This is a guest post by LEE-ALISON SIBLEY
Back in the 1960s when Hollywood was making a number of movies based on biblical stories, they came out with Orson Welles as King Saul in “David and Goliath.” I was a little kid when I saw this movie, but I remember identifying with little David who yes, played beautifully on his harp, and used his slingshot with divine accuracy. I also remember the monster Goliath – he was huge and ugly and represented the Philistines, our enemies. I cheered in my head and my heart for David to defeat the monster and he did, so that I could feel the good guys won and God was indeed on our side, the side of the Israelites.
Like any idealistic Jew, though not religious, I went to Israel to work on a kibbutz in the summer of 1971. I was in the south, near Eilat and the border with Jordan. Young and naïve, I was friendly with everyone I met — the Sabras of Israel, the Christians in Bethlehem, and Arabs in Gaza. In Gaza? Yes, I was there with a British fellow from the kibbutz who was picking up some cane furniture he had ordered. I wasn’t supposed to be there, of course, and when an Israeli army jeep spotted me, my friend was in big trouble. “Get her out of here immediately!” was the order he shouted. I guess it had something to do with my appearance and that there were no other women on the street at that time. Like I said, I was friendly with everyone – my parents did not raise me to hate, they raised me to love. The Israelis tried to make me feel guilty for not staying in Israel, but I kept saying, “I’m an American, my home is the U.S.A.” Still, I certainly supported Israel and every person I met there had lost someone, a family member or a friend in a war and I felt very sad for them and angry that they lived with the constant threat of attack. Read more…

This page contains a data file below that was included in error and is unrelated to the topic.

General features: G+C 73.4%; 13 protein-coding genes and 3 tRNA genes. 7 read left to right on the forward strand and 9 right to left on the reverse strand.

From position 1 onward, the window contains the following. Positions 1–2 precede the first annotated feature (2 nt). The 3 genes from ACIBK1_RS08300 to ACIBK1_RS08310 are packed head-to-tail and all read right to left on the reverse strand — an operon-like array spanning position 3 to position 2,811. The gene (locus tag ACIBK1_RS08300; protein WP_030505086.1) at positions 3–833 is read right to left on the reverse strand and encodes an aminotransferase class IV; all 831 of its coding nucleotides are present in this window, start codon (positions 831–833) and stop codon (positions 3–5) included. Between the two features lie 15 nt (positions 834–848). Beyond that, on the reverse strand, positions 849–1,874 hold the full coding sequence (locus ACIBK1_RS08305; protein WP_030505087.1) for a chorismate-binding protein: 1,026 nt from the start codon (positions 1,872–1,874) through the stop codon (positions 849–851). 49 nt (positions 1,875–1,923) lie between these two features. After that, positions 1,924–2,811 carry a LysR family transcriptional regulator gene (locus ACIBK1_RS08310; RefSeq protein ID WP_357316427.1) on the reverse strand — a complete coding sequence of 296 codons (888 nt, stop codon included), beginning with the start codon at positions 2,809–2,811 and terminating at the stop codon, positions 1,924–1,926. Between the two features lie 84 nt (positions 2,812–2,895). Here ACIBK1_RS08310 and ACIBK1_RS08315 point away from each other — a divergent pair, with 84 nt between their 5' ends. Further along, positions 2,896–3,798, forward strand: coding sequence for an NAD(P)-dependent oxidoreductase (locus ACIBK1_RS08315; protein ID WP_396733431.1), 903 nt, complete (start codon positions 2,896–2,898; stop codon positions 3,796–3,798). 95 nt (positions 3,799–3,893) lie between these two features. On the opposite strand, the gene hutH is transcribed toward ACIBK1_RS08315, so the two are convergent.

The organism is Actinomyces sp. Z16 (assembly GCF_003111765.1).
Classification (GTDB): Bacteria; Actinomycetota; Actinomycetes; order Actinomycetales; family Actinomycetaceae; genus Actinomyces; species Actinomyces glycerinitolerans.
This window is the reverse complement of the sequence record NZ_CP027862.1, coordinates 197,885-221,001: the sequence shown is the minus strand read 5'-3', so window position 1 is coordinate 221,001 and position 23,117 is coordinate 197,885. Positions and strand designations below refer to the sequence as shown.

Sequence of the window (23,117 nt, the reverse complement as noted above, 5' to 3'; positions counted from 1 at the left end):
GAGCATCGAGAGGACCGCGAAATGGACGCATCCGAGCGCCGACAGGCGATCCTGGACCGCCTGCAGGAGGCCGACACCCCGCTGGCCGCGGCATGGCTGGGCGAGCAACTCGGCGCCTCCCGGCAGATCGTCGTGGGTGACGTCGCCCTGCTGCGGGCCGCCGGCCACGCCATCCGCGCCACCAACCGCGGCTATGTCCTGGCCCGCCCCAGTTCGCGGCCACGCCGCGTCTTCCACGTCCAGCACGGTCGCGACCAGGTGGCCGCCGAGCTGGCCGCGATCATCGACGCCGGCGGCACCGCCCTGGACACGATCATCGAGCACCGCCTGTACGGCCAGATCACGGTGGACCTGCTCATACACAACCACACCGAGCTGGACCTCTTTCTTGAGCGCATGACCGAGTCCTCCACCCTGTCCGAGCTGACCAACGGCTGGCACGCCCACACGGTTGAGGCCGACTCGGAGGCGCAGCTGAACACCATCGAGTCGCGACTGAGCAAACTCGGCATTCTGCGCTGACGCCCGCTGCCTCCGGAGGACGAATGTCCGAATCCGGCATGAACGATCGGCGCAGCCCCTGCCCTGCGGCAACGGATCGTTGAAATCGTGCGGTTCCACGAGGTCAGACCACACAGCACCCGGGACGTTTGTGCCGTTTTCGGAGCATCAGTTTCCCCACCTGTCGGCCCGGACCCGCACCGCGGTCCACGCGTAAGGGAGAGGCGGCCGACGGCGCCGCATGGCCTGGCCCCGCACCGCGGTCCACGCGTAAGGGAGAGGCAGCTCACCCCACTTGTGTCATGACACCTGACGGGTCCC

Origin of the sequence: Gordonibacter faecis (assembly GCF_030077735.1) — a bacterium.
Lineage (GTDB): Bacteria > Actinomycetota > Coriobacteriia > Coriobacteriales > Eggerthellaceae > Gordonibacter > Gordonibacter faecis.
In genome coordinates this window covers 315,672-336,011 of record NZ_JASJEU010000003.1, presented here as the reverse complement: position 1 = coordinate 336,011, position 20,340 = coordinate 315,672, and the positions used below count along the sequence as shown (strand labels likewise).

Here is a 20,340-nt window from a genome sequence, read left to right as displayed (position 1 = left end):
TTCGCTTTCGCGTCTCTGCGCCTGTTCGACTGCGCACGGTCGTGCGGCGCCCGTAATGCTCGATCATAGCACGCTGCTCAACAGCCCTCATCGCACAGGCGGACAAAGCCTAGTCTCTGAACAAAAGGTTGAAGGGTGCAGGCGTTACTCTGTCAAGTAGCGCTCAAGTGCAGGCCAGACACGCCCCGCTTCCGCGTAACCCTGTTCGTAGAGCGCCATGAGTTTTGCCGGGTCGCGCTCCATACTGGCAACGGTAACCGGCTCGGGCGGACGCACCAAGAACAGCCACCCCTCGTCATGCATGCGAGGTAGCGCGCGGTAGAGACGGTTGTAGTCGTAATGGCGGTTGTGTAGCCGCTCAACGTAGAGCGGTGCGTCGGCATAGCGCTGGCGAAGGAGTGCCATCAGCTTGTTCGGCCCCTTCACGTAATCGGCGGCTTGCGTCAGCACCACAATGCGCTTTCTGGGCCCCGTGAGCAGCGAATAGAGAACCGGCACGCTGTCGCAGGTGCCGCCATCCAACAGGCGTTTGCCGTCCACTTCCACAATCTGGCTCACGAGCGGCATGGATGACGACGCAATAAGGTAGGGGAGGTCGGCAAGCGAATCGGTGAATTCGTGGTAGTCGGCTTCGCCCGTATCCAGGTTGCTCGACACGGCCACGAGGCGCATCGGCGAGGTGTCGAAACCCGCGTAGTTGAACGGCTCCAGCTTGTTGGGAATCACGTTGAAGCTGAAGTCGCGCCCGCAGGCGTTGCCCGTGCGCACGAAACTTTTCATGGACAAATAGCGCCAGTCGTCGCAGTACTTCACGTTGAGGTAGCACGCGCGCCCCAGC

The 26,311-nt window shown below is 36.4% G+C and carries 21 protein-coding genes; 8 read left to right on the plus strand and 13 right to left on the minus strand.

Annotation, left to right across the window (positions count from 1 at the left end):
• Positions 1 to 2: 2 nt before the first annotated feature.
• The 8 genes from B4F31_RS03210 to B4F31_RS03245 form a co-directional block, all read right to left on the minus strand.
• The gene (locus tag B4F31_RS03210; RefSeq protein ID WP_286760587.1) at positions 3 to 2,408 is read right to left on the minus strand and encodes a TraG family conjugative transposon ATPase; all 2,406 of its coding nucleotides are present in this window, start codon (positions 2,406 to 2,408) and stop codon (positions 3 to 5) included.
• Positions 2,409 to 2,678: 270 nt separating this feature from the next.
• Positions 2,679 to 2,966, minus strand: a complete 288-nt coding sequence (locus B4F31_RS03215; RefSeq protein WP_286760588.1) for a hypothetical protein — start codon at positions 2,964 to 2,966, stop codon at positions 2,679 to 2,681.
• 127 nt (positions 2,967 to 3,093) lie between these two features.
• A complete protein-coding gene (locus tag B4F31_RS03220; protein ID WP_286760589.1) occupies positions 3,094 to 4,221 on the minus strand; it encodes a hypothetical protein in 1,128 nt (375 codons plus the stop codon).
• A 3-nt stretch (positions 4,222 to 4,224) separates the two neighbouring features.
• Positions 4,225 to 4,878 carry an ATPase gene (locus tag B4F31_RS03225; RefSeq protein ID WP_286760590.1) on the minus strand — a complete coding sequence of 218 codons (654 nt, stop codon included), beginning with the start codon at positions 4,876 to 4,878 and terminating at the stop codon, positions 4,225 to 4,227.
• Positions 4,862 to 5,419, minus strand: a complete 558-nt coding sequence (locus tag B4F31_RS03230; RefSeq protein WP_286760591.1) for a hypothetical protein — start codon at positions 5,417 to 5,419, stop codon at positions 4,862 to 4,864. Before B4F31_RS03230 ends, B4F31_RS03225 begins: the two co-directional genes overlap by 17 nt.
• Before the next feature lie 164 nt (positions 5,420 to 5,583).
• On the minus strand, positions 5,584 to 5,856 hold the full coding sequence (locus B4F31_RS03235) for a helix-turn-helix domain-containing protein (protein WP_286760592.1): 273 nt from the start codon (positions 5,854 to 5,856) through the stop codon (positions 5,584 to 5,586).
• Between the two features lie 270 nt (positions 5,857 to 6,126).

With increasing reports of people being arrested for not standing for the national anthem, it’s a good idea to remember why they stopped the practice of playing the thing in cinema halls in the first place – nationalism cannot be coercively produced in people’s breasts through such inane, superficial and empty gestures.
And the converse – just because you dont stand up for the national anthem, it doesn’t make you anti-Indian. You may just have another idea of India, or you may show your concern for “India” by some more concrete gesture, or through your politics.
As Anmol Karnik asks:
If we play the national anthem before a television show begins at home, would people stand up? I doubt it. Most people who do it, do it because it’s not socially acceptable to sit down when everyone else is standing. It’s being part of the herd, so there’s probably some part of unity embedded in it, but unity in a forceful and degrading manner.
Just as a matter of interest, this is what the Prevention of Insults to National Honour Act, 1971 says:
Whoever intentionally prevents the singing of the Jana Gana Mana or causes disturbances to any assembly engaged in such singing shall be punished with imprisonment for a term, which may extend to three years, or with fine, or with both.
There is thus, no legal obligation whatsoever to actually stand while Jana Gana Mana plays. Read more…
“In the dark times
Will there also be singing?
Yes, there will also be singing.
About the dark times.”
There are moments in one’s life when one really feels perplexed.
You find yourself in a situation which you had never envisaged before.
Most of your predictions about the unfolding situation have gone awry or have not proved upto the mark.
One wants to remain calm, to contemplate things around you, take a break, but I know that for people gathered here – activists, writers committed to a cause, political workers – there is no such luxury. As rightly put by Jose Maria Sison, Filipino poet and revolutionary in one of his short poems
“The Tree Wants to be Calm
But the wind will not stop”
A youth from Peroorkada (Kerala) was arrested on Wednesday by the police on charges of showing disrespect to the national flag and the national anthem.